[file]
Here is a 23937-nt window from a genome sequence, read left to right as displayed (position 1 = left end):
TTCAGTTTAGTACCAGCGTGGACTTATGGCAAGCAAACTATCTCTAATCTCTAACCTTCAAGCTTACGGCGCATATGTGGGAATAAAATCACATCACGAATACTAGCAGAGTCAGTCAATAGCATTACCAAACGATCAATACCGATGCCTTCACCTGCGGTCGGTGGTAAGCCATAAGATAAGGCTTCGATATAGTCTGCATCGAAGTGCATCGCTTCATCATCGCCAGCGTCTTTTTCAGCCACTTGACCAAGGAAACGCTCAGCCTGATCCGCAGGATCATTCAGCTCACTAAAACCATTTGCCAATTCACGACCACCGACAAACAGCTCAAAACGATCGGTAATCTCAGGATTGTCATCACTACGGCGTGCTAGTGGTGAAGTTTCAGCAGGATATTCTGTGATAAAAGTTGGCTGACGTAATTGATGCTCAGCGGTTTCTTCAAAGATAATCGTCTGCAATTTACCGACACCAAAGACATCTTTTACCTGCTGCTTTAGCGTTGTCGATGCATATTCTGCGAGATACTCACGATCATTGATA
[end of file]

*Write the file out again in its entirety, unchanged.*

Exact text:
Here is a 23937-nt window from a genome sequence, read left to right as displayed (position 1 = left end):
TTCAGTTTAGTACCAGCGTGGACTTATGGCAAGCAAACTATCTCTAATCTCTAACCTTCAAGCTTACGGCGCATATGTGGGAATAAAATCACATCACGAATACTAGCAGAGTCAGTCAATAGCATTACCAAACGATCAATACCGATGCCTTCACCTGCGGTCGGTGGTAAGCCATAAGATAAGGCTTCGATATAGTCTGCATCGAAGTGCATCGCTTCATCATCGCCAGCGTCTTTTTCAGCCACTTGACCAAGGAAACGCTCAGCCTGATCCGCAGGATCATTCAGCTCACTAAAACCATTTGCCAATTCACGACCACCGACAAACAGCTCAAAACGATCGGTAATCTCAGGATTGTCATCACTACGGCGTGCTAGTGGTGAAGTTTCAGCAGGATATTCTGTGATAAAAGTTGGCTGACGTAATTGATGCTCAGCGGTTTCTTCAAAGATAATCGTCTGCAATTTACCGACACCAAAGACATCTTTTACCTGCTGCTTTAGCGTTGTCGATGCATATTCTGCGAGATACTCACGATCATTGATA